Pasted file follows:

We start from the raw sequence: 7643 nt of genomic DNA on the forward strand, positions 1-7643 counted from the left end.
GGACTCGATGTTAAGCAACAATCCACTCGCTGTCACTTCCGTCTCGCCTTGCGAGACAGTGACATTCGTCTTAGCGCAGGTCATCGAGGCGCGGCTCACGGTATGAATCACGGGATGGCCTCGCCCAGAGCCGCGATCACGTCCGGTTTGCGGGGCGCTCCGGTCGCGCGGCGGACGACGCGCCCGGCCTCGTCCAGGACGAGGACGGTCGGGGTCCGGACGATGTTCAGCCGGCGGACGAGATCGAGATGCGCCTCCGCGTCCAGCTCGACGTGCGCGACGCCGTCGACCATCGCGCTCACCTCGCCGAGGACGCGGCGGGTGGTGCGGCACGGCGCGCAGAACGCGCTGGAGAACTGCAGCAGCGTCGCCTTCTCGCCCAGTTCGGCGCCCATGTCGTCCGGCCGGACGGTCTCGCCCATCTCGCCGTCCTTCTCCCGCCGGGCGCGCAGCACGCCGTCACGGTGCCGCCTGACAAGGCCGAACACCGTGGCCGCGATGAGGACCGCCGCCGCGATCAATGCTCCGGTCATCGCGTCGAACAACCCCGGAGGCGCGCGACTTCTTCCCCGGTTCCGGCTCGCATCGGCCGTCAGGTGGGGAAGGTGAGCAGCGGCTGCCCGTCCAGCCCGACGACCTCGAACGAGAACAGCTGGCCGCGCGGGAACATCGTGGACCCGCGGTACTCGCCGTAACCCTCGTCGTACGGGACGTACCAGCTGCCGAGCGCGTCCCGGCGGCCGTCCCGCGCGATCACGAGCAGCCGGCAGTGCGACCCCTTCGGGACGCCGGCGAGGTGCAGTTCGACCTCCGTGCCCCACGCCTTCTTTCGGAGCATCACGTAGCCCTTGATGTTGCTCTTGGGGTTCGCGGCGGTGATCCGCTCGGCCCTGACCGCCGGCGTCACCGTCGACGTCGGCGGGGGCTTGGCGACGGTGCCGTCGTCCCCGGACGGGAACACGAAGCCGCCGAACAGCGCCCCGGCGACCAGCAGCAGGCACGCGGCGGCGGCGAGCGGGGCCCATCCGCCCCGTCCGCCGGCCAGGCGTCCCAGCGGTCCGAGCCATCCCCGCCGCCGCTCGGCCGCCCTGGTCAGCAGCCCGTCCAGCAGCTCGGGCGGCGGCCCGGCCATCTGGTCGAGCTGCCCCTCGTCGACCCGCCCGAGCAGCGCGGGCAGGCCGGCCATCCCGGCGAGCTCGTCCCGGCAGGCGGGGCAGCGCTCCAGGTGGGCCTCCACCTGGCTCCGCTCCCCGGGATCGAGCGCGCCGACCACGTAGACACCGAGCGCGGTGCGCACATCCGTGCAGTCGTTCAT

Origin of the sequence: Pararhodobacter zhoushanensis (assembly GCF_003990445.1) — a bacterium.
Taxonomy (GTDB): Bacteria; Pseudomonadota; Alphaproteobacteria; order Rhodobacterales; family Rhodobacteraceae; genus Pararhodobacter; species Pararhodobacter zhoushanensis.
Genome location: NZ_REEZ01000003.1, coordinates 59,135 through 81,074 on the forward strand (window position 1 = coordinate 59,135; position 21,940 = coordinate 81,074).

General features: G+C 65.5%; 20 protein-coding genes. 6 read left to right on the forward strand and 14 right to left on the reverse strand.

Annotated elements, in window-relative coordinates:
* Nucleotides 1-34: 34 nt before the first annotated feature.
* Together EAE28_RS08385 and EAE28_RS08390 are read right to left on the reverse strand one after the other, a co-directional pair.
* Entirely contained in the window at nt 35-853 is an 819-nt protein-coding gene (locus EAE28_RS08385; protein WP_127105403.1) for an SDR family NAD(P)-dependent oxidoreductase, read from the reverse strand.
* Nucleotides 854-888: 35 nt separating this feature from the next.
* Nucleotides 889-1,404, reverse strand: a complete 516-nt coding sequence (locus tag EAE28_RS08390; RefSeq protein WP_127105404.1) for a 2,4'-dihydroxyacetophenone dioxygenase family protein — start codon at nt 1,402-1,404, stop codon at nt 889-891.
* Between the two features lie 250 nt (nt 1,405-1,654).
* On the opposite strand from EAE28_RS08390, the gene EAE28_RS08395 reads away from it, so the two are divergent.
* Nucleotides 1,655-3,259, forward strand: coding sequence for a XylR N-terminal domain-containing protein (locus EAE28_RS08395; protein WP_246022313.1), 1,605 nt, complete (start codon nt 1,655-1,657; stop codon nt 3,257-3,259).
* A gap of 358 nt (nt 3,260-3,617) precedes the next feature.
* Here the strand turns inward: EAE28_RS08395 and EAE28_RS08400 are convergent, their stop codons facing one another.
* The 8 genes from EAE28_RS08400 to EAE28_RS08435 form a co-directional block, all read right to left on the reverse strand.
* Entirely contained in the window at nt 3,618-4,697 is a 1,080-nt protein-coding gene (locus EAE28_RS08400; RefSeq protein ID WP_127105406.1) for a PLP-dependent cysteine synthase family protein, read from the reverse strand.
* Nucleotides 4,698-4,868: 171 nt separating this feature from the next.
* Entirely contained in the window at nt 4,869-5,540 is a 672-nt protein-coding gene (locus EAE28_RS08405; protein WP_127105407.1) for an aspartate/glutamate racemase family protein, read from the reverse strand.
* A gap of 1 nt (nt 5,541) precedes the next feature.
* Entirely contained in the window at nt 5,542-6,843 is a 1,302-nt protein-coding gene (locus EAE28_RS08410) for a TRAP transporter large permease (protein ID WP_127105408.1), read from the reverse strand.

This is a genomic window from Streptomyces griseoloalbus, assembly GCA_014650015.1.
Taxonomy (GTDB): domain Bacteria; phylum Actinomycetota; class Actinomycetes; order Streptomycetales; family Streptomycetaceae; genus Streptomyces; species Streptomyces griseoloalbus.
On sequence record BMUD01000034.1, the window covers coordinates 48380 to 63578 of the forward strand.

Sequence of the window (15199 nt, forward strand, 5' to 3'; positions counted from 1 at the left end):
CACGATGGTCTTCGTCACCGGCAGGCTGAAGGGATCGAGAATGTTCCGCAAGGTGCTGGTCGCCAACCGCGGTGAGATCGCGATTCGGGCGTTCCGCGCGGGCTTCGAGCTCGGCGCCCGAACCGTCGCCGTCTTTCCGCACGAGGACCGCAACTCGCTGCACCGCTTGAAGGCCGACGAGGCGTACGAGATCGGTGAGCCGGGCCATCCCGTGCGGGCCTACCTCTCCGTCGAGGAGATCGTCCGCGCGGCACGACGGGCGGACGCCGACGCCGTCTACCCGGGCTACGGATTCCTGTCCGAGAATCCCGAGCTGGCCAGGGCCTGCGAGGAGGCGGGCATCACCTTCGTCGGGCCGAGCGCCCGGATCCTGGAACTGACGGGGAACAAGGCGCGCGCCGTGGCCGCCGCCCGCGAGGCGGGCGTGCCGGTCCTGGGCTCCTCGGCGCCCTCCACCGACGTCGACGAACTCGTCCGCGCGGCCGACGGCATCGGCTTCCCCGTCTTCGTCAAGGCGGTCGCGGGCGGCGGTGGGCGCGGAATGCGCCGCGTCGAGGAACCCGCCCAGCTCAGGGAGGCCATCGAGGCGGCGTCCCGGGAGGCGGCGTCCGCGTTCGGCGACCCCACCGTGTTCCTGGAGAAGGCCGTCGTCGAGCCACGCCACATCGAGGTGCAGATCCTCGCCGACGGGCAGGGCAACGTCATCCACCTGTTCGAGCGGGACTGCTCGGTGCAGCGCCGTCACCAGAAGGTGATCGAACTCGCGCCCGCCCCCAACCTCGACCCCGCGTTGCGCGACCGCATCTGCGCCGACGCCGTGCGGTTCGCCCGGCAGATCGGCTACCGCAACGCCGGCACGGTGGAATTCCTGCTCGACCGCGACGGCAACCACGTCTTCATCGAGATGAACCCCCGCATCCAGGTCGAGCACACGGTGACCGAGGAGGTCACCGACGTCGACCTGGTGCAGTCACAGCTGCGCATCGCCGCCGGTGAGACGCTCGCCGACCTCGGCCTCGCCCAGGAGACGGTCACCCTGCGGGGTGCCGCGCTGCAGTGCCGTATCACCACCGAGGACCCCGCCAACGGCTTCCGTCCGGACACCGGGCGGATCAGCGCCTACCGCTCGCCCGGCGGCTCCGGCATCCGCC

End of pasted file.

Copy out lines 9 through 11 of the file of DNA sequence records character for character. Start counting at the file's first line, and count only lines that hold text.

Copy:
* Together EAE28_RS08385 and EAE28_RS08390 are read right to left on the reverse strand one after the other, a co-directional pair.
* Entirely contained in the window at nt 35-853 is an 819-nt protein-coding gene (locus EAE28_RS08385; protein WP_127105403.1) for an SDR family NAD(P)-dependent oxidoreductase, read from the reverse strand.
* Nucleotides 854-888: 35 nt separating this feature from the next.